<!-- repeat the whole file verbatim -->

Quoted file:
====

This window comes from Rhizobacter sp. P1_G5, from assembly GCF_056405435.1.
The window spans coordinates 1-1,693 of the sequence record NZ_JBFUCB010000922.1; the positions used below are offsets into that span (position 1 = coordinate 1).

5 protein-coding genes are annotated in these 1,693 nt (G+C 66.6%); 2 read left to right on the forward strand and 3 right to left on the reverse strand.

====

This window comes from Rhizobacter sp. P1_G5, from assembly GCF_056405435.1.
The window spans coordinates 1-1,693 of the sequence record NZ_JBFUCB010000922.1; the positions used below are offsets into that span (position 1 = coordinate 1).

5 protein-coding genes are annotated in these 1,693 nt (G+C 66.6%); 2 read left to right on the forward strand and 3 right to left on the reverse strand.